My Friend is a Palestinian Bedouin: VI. Cultural Differences and the Intercultural Encounter

My Friend is a Palestinian Bedouin: VI. Cultural Differences and the Intercultural Encounter

The intercultural encounter

People can meet others from different cultures and with different value orientations when leaving one’s country, as do tourists, immigrants, refugees, international students and expatriates. People also may encounter divergent cultures within one’s own country (Ward et al., 2001). In addition, there are increasingly more possibilities to virtual intercultural encounters both in work settings (Gibson & Manuel, 2003; Hardin et al., 2007) and for leisure (Seder & Oishi, 2009; Wimmer & Lewis, 2010). In some situations, intercultural contact may be fostered institutionally, while in others governmental institutions may try to limit this contact (Ward et al., 2001). The cultural difference in the interaction asks for the creation of new forms of meaning and strategies of identification, through processes of negotiation (Bhabha, 1994). The intercultural encounter is highly complex and can be explored from different perspectives. Here I will confine myself to the aspects of the encounter most relevant to this study. I will elaborate on intercultural communication and intercultural conflict.

Intercultural communication

A major issue in the intercultural encounter is communication. Ways of communication are highly influenced by culture. Language is the most clearly recognizable part of culture and most crucial in the intercultural encounter (Hofstede, 2001). What is perceived as polite communication depends on the specific culture. For instance, in the Netherlands politeness in conversation would include not interrupting the other speaker, while in Latin cultures digression from the main issue would be seen as a form of politeness (Ulijn, 1995). This situation could create conflict. A study, using subjects from a series of countries, found that low-context (mostly Western) cultures tend to emphasize direct and explicit communication, while high-context (mostly Eastern) cultures have a preference for indirect and implicit communication (Adair & Brett, 2005). In contrast to most Western cultures, Arab culture emphasizes form over function, affect over accuracy, and image over meaning (Zaharna, 1995). Also, the tendency of individuals in different countries to agree or disagree was found to be related to a difference in individualism-collectivism (Smith, 2011). The importance of language and communication skills in order to bridge these cultural differences was documented widely (Samovar et al., 2009; Ward et al., 2001).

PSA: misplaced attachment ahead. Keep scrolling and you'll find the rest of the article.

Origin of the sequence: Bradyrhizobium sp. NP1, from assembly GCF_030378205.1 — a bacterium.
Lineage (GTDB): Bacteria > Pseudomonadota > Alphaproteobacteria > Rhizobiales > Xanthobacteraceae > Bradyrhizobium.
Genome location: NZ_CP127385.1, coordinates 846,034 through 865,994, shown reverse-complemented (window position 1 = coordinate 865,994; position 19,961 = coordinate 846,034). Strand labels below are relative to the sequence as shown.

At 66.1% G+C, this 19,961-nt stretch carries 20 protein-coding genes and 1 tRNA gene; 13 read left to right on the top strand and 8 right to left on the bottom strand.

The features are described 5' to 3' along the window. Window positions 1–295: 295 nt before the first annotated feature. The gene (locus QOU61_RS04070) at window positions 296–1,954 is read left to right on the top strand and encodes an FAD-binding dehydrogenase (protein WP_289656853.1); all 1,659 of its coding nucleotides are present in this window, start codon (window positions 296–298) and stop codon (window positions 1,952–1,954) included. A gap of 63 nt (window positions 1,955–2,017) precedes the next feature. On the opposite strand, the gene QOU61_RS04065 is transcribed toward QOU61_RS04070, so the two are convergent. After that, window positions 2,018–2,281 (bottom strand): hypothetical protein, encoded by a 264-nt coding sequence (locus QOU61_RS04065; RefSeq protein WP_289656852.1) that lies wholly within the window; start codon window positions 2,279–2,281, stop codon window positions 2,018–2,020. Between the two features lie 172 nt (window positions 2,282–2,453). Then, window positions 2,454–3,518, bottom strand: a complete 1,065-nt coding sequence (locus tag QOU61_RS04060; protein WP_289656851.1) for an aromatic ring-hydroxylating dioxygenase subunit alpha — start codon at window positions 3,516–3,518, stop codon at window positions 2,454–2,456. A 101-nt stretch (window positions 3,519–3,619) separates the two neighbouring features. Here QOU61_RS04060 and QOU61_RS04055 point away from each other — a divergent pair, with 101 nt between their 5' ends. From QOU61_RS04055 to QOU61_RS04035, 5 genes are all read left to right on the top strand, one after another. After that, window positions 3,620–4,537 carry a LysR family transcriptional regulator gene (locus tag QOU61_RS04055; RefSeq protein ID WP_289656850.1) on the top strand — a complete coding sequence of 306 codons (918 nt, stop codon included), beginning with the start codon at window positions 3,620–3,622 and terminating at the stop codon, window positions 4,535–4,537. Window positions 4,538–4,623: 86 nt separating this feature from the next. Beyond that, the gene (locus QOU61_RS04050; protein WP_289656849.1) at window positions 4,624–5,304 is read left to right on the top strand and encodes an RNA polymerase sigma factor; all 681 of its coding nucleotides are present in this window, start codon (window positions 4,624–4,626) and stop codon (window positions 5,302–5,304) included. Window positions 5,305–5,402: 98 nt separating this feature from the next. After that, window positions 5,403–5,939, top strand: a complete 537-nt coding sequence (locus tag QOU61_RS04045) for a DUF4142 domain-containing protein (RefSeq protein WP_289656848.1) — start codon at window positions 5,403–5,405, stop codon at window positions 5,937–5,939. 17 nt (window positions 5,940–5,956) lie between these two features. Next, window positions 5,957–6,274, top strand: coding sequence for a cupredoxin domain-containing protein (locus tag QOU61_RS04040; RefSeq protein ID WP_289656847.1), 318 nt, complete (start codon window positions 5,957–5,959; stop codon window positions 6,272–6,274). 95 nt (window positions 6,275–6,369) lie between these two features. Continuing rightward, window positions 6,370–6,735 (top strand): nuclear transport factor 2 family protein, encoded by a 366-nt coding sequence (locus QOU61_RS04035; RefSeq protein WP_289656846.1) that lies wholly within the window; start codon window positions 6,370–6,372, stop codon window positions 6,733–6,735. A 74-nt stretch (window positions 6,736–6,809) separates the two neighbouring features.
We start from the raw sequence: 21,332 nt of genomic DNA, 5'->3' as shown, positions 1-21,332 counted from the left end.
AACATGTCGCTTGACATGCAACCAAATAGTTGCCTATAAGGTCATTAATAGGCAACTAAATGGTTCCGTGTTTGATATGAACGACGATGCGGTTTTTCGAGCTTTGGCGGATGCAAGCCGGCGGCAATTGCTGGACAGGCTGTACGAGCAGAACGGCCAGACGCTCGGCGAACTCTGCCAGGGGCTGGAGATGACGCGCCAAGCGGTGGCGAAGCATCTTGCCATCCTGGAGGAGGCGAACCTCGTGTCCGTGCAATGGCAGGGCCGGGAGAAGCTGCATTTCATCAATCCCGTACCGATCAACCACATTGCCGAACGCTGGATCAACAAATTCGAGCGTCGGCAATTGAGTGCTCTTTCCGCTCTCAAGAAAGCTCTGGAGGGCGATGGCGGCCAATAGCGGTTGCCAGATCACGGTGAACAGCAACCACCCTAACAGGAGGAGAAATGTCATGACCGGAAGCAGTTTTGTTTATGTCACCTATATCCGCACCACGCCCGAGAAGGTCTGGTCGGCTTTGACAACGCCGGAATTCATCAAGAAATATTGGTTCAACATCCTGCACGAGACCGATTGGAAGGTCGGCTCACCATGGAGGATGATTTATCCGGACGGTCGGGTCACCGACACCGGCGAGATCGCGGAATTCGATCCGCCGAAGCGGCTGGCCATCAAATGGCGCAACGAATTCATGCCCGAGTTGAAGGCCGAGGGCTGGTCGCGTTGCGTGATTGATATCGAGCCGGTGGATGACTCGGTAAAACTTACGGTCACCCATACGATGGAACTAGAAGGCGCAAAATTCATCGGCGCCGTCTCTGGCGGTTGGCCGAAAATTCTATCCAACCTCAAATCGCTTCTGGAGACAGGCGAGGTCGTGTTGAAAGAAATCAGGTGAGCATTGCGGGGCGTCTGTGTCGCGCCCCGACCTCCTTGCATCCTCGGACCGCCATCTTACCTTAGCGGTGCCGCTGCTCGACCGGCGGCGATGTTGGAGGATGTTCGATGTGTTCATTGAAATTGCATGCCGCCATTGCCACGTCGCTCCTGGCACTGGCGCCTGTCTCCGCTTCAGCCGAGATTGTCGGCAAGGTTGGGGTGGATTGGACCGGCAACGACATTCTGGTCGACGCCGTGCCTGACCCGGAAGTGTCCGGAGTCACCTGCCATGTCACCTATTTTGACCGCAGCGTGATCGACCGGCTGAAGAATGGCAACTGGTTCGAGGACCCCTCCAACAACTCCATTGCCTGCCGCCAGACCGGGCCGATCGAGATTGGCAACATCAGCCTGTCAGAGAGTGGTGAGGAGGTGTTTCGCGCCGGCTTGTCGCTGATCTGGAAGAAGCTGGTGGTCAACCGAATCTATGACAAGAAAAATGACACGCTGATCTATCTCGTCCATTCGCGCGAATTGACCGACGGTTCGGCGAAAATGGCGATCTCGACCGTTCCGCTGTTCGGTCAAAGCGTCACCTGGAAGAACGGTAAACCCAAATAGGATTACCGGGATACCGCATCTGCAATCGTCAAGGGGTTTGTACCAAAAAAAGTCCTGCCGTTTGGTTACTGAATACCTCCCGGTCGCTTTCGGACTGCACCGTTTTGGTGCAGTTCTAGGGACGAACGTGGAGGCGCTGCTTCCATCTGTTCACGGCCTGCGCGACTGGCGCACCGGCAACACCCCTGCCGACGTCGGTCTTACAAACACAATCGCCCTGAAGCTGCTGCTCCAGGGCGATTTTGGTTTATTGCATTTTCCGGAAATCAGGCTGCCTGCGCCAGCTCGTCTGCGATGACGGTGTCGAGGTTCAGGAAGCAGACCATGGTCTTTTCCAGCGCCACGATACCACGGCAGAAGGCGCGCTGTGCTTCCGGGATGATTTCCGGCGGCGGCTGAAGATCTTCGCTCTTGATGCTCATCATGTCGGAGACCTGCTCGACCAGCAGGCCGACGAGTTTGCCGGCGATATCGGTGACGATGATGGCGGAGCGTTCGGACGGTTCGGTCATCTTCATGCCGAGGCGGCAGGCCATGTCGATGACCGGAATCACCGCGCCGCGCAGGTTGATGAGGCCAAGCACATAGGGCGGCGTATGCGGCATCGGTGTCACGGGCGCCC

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About the Author

Daniel WeishutDaniel J.N. Weishut, born in the Netherlands but living in Jerusalem, is a professional with a diverse background. He holds an MA in Clinical Psychology and an MBA in Integrative Business Administration, both from the Hebrew University in Jerusalem, and a PsyD in Clinical and Organizational Psychology from the Professional School of Psychology (Sacramento). He has about thirty years of experience in consultation and therapy with a wide variety of clients and issues, more than twenty years of practice in group facilitation, and over fifteen years of know-how in governance and management in various organizations. Daniel Weishut offers his services as a "Partner on the Way", while taking a world-view that people are diverse but equal. He works with a variety of clients, but his special interest is in work with those who have found themselves persecuted or otherwise in conflict with their social environment, because of their culture, identity or belief system. For example: migrants, expats, refugees, Holocaust survivors, soldiers, pacifists, and individuals from religious, cultural or sexual minorities. Daniel Weishut is a social activist and in this capacity he volunteers as Chairperson of the Israeli Association of Group Psychotherapy, as Member of the Membership Appeals Committee of Amnesty International and as forensic expert for the Public Committee Against Torture in Israel. He also is involved in raising awareness about the situation of Bedouins around Jerusalem; awareness which led among others to the writing of his dissertation "My friend is a Palestinian Bedouin: Challenges and opportunities in intercultural friendship".

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